9 Tips for Masterful Stories from the Stage

At Club Awesome Toastmasters, we know that storytelling is one of the most powerful and memorable ways to communicate your message. Telling a good story involves acting it out on stage through your use of body language, word choice, and vocal variety. In the August edition of Toastmaster magazine, Karen Banfield shares 9 tips for presenting stories based on the principles of theater.

  1. Block your speech. That is, think about how you will move to specific places at specific times.
  2. Move with purpose. Avoid pacing and just stand still if you have nowhere meaningful to go.
  3. Learn character voices. Gain attention by changing your voice to match the characters in your story.
  4. Physically separate your characters. When you speak for a different character, make sure to use a different stage position.
  5. Don’t just act, do. When using gestures or props, actually use them, rather than just pretending to use them.
  6. Include details. Add memorable context to the scenes you describe by featuring minute details of interest.
  7. Be tender. Although exaggeration can be noticeable, a targeted attempt to touch the heart can be more powerful.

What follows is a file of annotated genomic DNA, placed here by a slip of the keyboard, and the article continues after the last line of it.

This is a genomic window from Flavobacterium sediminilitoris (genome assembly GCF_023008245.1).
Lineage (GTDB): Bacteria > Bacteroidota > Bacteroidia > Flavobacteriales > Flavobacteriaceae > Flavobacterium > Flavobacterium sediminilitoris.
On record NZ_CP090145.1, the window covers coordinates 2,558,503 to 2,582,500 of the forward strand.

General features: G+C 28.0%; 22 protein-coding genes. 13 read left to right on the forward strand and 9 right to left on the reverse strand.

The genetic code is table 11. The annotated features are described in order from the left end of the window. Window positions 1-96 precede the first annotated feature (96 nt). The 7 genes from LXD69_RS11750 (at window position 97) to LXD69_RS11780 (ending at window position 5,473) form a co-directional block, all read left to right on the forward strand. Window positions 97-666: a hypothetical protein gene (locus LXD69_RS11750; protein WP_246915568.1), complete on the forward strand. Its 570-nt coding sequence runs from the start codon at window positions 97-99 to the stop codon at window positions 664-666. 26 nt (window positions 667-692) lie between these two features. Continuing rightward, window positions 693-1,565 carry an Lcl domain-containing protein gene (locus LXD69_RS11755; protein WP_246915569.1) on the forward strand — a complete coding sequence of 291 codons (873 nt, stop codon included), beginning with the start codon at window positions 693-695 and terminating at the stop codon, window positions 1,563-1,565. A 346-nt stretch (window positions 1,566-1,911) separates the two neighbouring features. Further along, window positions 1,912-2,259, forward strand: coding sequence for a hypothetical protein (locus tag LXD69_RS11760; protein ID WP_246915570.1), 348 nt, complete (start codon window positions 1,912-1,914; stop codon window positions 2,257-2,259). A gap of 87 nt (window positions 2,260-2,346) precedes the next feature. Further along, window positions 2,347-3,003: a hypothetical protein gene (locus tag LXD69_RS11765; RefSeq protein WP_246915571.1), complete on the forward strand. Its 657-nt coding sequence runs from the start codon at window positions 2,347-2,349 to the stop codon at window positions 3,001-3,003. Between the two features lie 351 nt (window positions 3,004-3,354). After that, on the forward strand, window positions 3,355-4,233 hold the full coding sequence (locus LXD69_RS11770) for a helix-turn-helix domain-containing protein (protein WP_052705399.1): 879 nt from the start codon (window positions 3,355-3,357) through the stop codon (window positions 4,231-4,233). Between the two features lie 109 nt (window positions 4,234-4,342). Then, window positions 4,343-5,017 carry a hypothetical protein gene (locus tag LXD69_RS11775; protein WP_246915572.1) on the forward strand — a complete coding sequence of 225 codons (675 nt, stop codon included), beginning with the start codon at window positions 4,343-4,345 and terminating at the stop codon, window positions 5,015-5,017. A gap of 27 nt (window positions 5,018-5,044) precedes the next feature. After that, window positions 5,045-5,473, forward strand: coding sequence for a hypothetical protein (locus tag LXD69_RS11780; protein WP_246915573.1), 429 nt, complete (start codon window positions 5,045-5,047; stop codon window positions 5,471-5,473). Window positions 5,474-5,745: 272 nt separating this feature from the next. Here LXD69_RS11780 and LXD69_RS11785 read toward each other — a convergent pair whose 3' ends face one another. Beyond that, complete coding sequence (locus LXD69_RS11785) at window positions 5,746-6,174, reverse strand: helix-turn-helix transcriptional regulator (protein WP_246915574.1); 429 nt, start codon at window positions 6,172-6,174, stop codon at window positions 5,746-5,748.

8. Focus. Eliminate anything in your speech that doesn’t support your message, no matter how attached you feel to it.
  9. Use your body. Make your audience feel your message by feeling it yourself and delivering it your through your body, not only your head.

For additional details on applying theatrics to tell masterful stories, be sure to see the full article [1].

[1] Banfield, K. (2018, August). How to master the stage: 9 theatrical tips for delivering award-winning stories. Toastmaster, 14. https://www.toastmasters.org/magazine/magazine-issues/2017/august2017/how-to-master-the-stage

Author: David F. Carr

Since I first served as Club President in 2012, I've been an area director, district social media director, and founding President of Online Presenters Toastmasters. I also run the WordPress for Toastmasters project, based on software originally developed for use at Club Awesome. Professionally, I am a writer and editor who spent years working for technology publications including InformationWeek, Baseline Magazine, and Internet World. I am the author of Social Collaboration for Dummies and have given keynote presentations at technology conferences in Berlin, Lisbon, and Stockholm. I consult on editorial and digital projects through Carr Communications Inc.

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